ELAZIG, Turkey (Reuters) – A woman and her young child were pulled out alive from under a collapsed building before Turkey began winding down its rescue operation on Sunday following an earthquake that killed at least 38 people.
Rescue workers search the site of a collapsed building, after an earthquake in Elazig, Turkey, January 26, 2020. REUTERS/Umit Bektas
The magnitude 6.8 quake struck in eastern Turkey on Friday evening, killing 34 people in Elazig province and four in the neighboring province of Malatya. More than 1,600 others were hurt, Turkey’s AFAD disaster authority said.
Rescue operations had largely been concluded by late Sunday but rescuers were still searching for three people in Elazig, about 550 km (340 miles) east of Ankara, Interior Minister Suleyman Soylu said.
“We are still hopeful, we haven’t lost hope,” he told broadcaster CNN Turk.
Those rescued included a 35-year-old woman and her infant daughter in the Mustafa Pasa district of Elazig. Rescuers who heard their screams took several hours to reach them in temperatures as low as -4 C (24.8°F), state media said
“Can you hear me?” television footage showed a rescuer calling to the mother. “We are coming. We will save you”.
“Please get me out, I cannot stand it anymore. Get my daughter, I am nothing without my kid,” she replied before being safely lifted out on a crane.
The woman’s husband was among those killed.
In a nearby neighborhood, rescue workers stood on mountains of debris where the quake had split an apartment building in half. They dug through using buckets, blowing whistles when they needed silence to listen for trapped people.
Rescue teams supported by thousands of emergency workers from other provinces and by hundreds of volunteers had pulled 45 people from under the rubble since the quake, Turkey’s AFAD disaster authority said.
NEW HOUSING, FINANCIAL SUPPORT
Speaking on Saturday during a visit to Elazig and Malatya, President Tayyip Erdogan said steel-framed houses would rapidly be built for the displaced residents. On Sunday, he said new and permanent houses would also be provided soon.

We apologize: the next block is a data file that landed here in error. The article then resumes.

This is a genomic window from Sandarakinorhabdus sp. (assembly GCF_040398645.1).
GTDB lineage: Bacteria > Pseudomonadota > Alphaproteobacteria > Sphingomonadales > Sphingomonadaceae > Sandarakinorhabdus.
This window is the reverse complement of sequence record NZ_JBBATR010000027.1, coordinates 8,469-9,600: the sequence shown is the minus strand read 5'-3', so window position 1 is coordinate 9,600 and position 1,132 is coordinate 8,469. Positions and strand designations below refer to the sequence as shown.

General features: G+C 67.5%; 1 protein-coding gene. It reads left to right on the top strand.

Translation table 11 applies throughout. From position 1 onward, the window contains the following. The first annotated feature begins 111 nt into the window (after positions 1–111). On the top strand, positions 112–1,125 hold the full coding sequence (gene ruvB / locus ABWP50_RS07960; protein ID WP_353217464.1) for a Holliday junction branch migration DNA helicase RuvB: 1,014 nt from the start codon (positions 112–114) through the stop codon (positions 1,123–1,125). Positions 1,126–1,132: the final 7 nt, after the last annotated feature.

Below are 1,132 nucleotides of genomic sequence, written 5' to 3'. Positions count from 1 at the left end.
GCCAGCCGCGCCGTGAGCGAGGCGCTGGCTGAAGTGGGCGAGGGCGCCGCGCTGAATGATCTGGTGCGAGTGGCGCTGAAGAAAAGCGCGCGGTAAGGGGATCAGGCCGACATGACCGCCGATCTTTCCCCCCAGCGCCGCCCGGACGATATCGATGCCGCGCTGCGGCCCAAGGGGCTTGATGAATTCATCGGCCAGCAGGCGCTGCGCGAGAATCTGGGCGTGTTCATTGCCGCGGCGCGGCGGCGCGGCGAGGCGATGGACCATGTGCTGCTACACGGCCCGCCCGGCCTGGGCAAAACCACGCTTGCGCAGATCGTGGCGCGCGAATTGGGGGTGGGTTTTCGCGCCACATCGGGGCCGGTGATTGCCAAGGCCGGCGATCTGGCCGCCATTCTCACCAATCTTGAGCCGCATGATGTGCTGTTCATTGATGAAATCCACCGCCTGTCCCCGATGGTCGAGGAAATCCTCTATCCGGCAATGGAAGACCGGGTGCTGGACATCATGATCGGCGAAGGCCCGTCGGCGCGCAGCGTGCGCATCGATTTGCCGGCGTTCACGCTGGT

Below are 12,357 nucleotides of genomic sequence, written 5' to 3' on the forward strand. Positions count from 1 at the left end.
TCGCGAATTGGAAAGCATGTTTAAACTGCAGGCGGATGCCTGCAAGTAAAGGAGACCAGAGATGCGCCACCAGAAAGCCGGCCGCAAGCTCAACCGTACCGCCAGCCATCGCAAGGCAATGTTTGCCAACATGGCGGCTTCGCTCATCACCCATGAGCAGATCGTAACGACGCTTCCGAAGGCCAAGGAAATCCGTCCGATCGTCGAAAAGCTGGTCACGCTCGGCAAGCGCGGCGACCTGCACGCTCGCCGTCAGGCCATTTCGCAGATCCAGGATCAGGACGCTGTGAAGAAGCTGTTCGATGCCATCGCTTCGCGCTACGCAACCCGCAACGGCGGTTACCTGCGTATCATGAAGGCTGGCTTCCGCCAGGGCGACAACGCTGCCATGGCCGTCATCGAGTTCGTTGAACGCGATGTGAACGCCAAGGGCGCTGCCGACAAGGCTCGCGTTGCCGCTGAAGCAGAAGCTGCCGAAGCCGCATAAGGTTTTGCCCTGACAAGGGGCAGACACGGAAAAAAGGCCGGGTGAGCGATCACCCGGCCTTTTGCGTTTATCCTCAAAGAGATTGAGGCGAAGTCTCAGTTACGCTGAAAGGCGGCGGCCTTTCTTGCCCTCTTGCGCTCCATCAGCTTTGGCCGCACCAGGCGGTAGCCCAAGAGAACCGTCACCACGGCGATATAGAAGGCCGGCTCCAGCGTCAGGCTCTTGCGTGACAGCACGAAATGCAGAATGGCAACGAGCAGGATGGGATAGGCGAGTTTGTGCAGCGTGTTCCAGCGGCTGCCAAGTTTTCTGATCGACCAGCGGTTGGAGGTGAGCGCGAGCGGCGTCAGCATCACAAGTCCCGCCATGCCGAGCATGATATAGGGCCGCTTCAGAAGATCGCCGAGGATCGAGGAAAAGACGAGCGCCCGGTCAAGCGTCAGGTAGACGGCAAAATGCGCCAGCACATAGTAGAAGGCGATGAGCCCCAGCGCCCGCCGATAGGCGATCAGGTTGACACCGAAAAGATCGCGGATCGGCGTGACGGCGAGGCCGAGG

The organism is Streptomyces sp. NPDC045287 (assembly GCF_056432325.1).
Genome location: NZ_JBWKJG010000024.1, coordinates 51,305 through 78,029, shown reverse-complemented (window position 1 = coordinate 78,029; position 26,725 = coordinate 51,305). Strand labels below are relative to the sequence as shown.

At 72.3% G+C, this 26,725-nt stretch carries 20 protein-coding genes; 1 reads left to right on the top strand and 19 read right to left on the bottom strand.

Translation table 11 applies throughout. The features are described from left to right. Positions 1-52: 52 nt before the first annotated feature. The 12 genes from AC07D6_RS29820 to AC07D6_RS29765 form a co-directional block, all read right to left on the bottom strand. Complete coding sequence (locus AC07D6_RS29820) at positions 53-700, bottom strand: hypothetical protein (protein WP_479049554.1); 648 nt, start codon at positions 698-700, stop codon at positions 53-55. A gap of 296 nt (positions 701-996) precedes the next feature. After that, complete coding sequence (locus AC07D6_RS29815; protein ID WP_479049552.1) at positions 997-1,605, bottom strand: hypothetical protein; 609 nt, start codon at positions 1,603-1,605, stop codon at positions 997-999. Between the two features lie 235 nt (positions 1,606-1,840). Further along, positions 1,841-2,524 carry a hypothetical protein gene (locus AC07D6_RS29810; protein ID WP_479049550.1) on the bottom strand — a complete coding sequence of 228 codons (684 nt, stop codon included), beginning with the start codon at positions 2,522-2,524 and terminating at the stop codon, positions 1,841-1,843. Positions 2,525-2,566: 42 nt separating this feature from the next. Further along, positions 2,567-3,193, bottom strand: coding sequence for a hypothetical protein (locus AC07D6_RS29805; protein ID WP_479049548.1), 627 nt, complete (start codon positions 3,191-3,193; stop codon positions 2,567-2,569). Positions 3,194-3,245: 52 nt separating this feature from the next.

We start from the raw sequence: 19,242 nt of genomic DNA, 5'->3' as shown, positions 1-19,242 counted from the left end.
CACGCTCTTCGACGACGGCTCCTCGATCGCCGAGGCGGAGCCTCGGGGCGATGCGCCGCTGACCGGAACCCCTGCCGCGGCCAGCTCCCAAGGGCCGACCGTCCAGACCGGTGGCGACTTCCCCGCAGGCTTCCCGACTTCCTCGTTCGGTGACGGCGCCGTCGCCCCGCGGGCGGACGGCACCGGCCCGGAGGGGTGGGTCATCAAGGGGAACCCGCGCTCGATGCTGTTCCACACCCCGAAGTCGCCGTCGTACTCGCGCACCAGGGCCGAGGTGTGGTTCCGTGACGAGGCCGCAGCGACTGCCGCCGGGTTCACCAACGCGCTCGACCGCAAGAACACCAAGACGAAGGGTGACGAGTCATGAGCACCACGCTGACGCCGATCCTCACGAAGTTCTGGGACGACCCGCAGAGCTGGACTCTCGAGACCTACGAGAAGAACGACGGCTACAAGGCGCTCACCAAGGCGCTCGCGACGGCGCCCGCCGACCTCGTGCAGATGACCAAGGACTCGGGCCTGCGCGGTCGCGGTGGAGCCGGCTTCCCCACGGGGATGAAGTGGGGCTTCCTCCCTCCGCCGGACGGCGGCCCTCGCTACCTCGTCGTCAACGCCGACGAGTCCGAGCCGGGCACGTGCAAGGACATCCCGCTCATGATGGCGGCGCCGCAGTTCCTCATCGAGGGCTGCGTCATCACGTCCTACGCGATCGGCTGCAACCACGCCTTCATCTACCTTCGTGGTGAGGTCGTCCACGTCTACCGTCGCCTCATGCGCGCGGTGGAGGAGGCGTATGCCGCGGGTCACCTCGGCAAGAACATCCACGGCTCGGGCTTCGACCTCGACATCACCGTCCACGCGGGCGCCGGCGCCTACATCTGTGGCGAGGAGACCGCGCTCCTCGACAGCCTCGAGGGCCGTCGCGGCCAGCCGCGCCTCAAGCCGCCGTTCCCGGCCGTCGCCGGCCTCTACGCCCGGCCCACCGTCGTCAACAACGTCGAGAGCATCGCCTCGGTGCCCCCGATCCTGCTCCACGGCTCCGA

“We do not have the luxury of being slow. We cannot be late and we will not allow any delays,” he said.
Health Minister Fahrettin Koca said 104 people were being treated in hospital.
AFAD said it had sent more than 10,400 tents, 17,000 beds, 37,000 blankets, heaters and food supplies to affected areas and Soylu said AFAD had received 7 million lira ($1.18 million) from a public donation campaign.
AFAD said 1,521 buildings had been damaged, including 645 heavily damaged and 76 collapsed structures. In a statement, it said it had transferred 3 million lira in emergency aid to each of the municipalities in Elazig and Malatya.
It warned residents not to enter damaged buildings because of the danger of collapse and further aftershocks. Of which it said there had been 844.
Soylu said those affected by the quake would start receiving financial support from Monday, with 400 housing units to be set aside for displaced residents as soon as possible.
Turkey has a history of powerful earthquakes. More than 17,000 people were killed in August 1999 when a 7.6 magnitude quake struck Izmit, a city southeast of Istanbul. In 2011, a quake in the eastern city of Van killed more than 500.
Writing by Tuvan Gumrukcu; Editing by John Stonestreet, William Maclean and Timothy Heritage